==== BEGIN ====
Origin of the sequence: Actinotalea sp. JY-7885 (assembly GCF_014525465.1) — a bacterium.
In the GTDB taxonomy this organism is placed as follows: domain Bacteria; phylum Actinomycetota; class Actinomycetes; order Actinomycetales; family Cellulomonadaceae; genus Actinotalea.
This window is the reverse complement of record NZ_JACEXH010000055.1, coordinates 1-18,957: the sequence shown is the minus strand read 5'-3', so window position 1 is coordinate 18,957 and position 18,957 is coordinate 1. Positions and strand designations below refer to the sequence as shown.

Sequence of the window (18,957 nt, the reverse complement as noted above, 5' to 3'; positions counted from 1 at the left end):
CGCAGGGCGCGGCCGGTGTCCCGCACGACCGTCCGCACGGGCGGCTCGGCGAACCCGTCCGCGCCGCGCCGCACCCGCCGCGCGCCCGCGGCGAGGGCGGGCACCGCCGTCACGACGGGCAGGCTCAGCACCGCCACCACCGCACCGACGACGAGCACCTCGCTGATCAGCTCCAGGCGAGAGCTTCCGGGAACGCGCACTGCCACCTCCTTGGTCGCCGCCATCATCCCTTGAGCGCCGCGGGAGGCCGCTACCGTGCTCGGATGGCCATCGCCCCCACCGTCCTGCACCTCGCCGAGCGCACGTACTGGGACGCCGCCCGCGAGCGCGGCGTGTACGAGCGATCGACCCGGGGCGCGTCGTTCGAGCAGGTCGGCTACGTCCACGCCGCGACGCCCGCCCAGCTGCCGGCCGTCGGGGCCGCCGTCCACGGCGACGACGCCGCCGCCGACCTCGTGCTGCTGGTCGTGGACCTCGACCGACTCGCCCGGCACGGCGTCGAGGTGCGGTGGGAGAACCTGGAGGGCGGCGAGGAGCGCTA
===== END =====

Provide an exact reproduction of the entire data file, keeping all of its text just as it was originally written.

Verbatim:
Origin of the sequence: Actinotalea sp. JY-7885 (assembly GCF_014525465.1) — a bacterium.
In the GTDB taxonomy this organism is placed as follows: domain Bacteria; phylum Actinomycetota; class Actinomycetes; order Actinomycetales; family Cellulomonadaceae; genus Actinotalea.
This window is the reverse complement of record NZ_JACEXH010000055.1, coordinates 1-18,957: the sequence shown is the minus strand read 5'-3', so window position 1 is coordinate 18,957 and position 18,957 is coordinate 1. Positions and strand designations below refer to the sequence as shown.

Sequence of the window (18,957 nt, the reverse complement as noted above, 5' to 3'; positions counted from 1 at the left end):
CGCAGGGCGCGGCCGGTGTCCCGCACGACCGTCCGCACGGGCGGCTCGGCGAACCCGTCCGCGCCGCGCCGCACCCGCCGCGCGCCCGCGGCGAGGGCGGGCACCGCCGTCACGACGGGCAGGCTCAGCACCGCCACCACCGCACCGACGACGAGCACCTCGCTGATCAGCTCCAGGCGAGAGCTTCCGGGAACGCGCACTGCCACCTCCTTGGTCGCCGCCATCATCCCTTGAGCGCCGCGGGAGGCCGCTACCGTGCTCGGATGGCCATCGCCCCCACCGTCCTGCACCTCGCCGAGCGCACGTACTGGGACGCCGCCCGCGAGCGCGGCGTGTACGAGCGATCGACCCGGGGCGCGTCGTTCGAGCAGGTCGGCTACGTCCACGCCGCGACGCCCGCCCAGCTGCCGGCCGTCGGGGCCGCCGTCCACGGCGACGACGCCGCCGCCGACCTCGTGCTGCTGGTCGTGGACCTCGACCGACTCGCCCGGCACGGCGTCGAGGTGCGGTGGGAGAACCTGGAGGGCGGCGAGGAGCGCTA